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February is Heart Month, and after nearly 70 years, Heart & Stroke's signature fundraiser, the door-to-door Canvass goes 100% online

·8 min read

COVID-19 pandemic accelerates ways to connect digitally with supporters and innovate

TORONTO, Feb. 1, 2021 /CNW/ - Almost seven decades after its inception and hundreds of millions of dollars raised, Heart & Stroke's seminal Heart Month fundraiser, the door-to-door Canvass, is now knocking on virtual doors.

"The Heart Month Canvass has been the cornerstone of Heart & Stroke since 1952 when a group of cardiologists and their families braved the cold to ask neighbours for donations to support heart research," said Doug Roth, CEO, Heart & Stroke. "For nearly 70 years, dedicated volunteers in communities large and small across Canada have continued this tradition and now the Canvass has gone completely virtual to meet today's needs."

Pivoting in-person fundraising events to go online and enhancing the digital experience is only one of the ways Heart & Stroke has responded to the challenging environment. "For years we have focused on innovating to fund our mission, and in this climate it's more critical than ever to look for new ways to collaborate and create partnerships to accelerate change," Roth adds.

Heart & Stroke just announced a new partnership with Brain Canada* in the form of a $6 million Heart-Brain Connection IMPACT Award, to study the deep connections between the heart and the brain. And in November, it released positive results from Activate, a pilot high-blood pressure program made possible with the support of private investors, government, and community partners. This year it is also working with the World Heart Federation and other Canadian health partners to address and lessen the burden of heart failure, which affects more than 600,000 people in Canada.

Heart disease and stroke have not gone away during the pandemic. And alarmingly, not only is the virus much deadlier for people with chronic conditions, COVID-19 can also damage previously healthy hearts and have serious impacts on the brain. This Heart Month, Roth wants people to look after themselves and their heart and vascular health, and for supporters to know that funding research breakthroughs is more urgent than ever.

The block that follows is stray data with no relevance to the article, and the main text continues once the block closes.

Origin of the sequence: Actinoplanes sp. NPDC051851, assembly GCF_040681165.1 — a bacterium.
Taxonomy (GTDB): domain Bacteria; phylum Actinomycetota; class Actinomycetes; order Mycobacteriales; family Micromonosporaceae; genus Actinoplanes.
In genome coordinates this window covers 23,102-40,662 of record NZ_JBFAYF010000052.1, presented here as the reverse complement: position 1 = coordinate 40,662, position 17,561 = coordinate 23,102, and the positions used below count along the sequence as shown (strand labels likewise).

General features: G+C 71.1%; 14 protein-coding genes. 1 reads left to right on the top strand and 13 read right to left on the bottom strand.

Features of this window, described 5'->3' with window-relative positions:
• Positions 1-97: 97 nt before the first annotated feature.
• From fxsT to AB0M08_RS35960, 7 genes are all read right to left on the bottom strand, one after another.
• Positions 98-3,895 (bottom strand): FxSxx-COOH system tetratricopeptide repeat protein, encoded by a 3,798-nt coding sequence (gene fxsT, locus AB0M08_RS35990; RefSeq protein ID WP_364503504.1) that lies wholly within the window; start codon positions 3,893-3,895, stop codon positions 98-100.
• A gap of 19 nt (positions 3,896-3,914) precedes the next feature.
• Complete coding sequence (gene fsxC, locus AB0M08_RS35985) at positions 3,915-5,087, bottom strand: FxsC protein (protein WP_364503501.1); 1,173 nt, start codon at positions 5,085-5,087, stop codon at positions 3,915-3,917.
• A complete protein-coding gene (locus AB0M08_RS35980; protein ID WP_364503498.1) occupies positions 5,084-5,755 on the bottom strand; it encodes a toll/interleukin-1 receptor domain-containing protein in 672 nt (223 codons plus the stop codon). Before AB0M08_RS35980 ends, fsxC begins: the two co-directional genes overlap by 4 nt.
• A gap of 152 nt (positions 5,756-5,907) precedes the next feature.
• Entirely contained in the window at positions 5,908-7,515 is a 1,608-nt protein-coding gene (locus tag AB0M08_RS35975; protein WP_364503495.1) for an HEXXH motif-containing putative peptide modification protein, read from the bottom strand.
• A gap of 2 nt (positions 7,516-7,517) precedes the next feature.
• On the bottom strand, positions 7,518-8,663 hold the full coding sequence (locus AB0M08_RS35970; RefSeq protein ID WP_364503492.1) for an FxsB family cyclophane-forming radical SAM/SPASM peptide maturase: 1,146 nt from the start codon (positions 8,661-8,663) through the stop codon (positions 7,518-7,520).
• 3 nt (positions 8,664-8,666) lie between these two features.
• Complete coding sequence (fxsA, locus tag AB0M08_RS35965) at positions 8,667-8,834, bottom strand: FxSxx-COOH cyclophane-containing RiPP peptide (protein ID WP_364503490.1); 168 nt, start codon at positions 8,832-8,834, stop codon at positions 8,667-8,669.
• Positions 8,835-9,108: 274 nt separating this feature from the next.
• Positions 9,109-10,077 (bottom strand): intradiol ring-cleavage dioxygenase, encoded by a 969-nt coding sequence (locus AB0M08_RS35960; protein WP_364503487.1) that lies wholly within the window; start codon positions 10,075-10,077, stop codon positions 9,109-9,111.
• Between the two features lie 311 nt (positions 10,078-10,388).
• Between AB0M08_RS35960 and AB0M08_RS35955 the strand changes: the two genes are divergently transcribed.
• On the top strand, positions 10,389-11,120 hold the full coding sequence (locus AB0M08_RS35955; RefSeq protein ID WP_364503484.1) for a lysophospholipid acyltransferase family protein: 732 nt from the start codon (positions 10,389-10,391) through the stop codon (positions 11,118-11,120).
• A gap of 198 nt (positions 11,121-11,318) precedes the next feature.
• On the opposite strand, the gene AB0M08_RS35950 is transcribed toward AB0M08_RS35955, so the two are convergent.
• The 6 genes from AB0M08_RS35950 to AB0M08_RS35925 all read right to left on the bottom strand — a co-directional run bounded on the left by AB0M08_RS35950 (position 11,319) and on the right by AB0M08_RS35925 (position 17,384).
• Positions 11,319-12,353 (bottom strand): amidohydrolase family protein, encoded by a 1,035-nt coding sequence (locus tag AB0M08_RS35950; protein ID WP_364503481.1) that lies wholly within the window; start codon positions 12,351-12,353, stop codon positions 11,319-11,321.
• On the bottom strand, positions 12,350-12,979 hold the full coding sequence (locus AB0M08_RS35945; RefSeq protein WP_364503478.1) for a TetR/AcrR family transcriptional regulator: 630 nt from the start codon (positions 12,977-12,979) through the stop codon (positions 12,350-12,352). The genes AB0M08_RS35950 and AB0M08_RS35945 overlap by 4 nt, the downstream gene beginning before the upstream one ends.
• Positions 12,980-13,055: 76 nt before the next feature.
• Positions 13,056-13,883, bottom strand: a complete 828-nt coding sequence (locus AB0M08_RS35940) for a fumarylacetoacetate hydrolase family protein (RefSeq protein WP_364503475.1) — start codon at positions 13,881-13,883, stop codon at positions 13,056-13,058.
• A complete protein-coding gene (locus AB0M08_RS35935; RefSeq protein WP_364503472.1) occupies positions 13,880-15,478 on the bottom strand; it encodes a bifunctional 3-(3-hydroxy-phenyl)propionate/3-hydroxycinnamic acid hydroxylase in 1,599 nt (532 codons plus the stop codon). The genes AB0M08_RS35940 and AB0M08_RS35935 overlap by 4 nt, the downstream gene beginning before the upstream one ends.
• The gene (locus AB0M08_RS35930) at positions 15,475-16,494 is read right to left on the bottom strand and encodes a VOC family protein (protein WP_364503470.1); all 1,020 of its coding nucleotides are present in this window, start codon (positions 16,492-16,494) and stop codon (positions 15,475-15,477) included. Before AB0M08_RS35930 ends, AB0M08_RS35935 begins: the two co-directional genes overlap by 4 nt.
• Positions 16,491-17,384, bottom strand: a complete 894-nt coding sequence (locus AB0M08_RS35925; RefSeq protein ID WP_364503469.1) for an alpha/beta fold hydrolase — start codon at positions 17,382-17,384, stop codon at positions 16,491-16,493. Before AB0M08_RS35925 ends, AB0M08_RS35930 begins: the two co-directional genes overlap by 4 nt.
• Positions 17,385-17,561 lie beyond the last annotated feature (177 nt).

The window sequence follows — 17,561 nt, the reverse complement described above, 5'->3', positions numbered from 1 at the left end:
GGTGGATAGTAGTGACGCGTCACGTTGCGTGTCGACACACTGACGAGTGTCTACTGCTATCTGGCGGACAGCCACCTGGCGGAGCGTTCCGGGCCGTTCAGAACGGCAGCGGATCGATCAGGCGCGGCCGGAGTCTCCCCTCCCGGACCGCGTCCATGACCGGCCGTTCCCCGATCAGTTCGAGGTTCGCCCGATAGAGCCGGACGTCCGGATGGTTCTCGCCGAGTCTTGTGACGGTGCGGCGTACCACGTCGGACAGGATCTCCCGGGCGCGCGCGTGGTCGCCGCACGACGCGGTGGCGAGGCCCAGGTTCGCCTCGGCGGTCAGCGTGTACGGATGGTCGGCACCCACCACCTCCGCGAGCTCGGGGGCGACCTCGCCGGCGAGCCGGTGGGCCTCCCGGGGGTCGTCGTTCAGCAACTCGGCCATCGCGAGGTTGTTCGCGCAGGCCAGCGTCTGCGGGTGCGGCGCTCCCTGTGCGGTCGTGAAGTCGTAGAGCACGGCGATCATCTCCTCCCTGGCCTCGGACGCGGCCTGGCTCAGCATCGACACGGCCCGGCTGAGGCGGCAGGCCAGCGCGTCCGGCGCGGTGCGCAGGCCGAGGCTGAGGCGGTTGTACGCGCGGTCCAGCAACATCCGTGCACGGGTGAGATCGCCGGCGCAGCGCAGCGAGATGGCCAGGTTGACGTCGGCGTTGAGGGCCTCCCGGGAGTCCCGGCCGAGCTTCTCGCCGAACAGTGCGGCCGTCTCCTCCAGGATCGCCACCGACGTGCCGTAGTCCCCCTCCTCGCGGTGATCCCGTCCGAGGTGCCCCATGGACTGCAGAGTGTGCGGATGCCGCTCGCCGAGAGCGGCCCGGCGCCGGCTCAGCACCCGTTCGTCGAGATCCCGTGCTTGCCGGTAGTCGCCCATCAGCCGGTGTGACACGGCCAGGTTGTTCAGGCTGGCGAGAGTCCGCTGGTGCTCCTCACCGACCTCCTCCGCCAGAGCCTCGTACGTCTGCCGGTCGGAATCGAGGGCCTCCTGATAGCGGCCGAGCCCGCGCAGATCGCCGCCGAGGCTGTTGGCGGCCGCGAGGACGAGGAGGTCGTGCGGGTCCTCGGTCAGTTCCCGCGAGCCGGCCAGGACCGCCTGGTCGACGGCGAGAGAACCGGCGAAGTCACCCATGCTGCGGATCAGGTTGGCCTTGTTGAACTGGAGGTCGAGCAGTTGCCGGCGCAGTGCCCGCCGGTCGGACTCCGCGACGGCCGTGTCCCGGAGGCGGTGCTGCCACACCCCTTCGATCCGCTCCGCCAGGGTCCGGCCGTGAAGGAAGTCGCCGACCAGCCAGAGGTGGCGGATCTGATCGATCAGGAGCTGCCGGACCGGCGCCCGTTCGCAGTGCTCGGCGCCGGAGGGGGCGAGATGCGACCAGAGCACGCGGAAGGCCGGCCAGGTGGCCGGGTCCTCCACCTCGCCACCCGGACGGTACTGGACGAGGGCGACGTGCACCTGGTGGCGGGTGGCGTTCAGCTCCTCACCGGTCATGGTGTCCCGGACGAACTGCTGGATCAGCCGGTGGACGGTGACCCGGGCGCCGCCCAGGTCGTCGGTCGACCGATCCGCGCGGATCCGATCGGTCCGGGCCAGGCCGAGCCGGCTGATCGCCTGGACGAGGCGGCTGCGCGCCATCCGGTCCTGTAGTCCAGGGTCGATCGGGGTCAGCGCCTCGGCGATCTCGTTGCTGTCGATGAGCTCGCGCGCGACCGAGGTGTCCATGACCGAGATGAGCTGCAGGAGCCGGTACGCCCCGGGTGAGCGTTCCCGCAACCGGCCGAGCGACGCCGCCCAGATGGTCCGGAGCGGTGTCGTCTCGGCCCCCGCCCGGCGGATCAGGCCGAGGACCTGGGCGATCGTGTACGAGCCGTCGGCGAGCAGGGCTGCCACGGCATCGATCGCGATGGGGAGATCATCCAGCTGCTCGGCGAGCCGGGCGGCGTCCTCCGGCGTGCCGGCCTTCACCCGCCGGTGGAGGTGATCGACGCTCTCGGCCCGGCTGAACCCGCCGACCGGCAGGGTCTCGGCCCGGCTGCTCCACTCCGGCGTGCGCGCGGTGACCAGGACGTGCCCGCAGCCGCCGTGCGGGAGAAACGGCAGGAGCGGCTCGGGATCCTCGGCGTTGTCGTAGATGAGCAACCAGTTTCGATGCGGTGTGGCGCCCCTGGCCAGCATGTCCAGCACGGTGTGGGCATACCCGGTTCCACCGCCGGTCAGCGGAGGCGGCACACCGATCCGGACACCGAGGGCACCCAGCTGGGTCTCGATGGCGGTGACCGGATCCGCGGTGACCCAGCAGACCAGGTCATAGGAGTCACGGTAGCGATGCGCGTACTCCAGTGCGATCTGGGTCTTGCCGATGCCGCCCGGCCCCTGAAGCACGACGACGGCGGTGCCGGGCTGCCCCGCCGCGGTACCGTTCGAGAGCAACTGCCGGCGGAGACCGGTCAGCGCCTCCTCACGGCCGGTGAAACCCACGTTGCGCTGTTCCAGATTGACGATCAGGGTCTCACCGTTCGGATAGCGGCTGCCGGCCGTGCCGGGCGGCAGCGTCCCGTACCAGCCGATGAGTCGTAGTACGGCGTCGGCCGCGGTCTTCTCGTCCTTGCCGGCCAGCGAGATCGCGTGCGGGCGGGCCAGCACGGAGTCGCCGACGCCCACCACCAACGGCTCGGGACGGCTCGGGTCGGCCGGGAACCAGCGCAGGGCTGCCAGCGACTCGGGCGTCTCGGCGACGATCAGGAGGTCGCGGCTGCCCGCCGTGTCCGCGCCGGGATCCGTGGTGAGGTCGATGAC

People like Donna Hart and Barry Tsuruda, married 36 years, have more reasons than most to be thankful for research advances. In 2015, Donna's heart began to fail rapidly after she was diagnosed with giant cell myocarditis, a disease of the heart. The avid cyclist needed a transplant to survive. At the same time, across town, Barry had just been admitted to a different hospital with chest pain. He was having a heart attack and was in intensive care and required stent surgery.

"What are the chances of a husband and wife, both very active people in their 50s, being in hospital the very same week with life-threatening heart conditions?" says Donna. "I got a new heart, something that brings on a wide range of complex emotions, and it's been hard, but I feel good today. The reality is neither Barry nor I would be here today if it wasn't for breakthroughs in research," she adds. "I actually showed my doctor Barry's heart pictures and he said twenty years earlier he would have just been told to just go home and be comfortable. Instead, today he's back riding with his cycling club and I can swim again."

To see research that Heart & Stroke is funding to treat conditions like Donna Hart's please click here. To see the 2019 Heart & Stroke report on the heart and brain connection click here.

To volunteer as a fundraiser or to donate to the 2021 Heart Month Heart & Stroke Virtual Canvass please click here.

Media Background

For almost 70 years, Heart & Stroke has supported research and programs to beat heart disease and stroke. We rally the best scientific minds around the most critical issues and our work empowers researchers, health systems and people across Canada to stop the devastating impact of our diseases. Since its inception, Heart & Stroke has invested $1.55 B in research, additionally, in just over a decade it has invested $540 M for advocacy and health promotion. This has helped decrease the mortality rate from heart disease and stroke by 75 percent, yet every five minutes, someone in Canada still dies from heart disease, stroke and vascular cognitive impairment.

Working to beat heart disease and stroke in 2021 and beyond:

Heart-Brain Connection: Seeking to gain better understanding of the critical connections between the heart and the brain, Heart & Stroke & Brain Canada just announced a partnership resulting in a research award in the amount of $ 6 million, the Heart-Brain Connection IMPACT Award. This research will investigate and unravel the heart-brain connection to improve knowledge and treatments.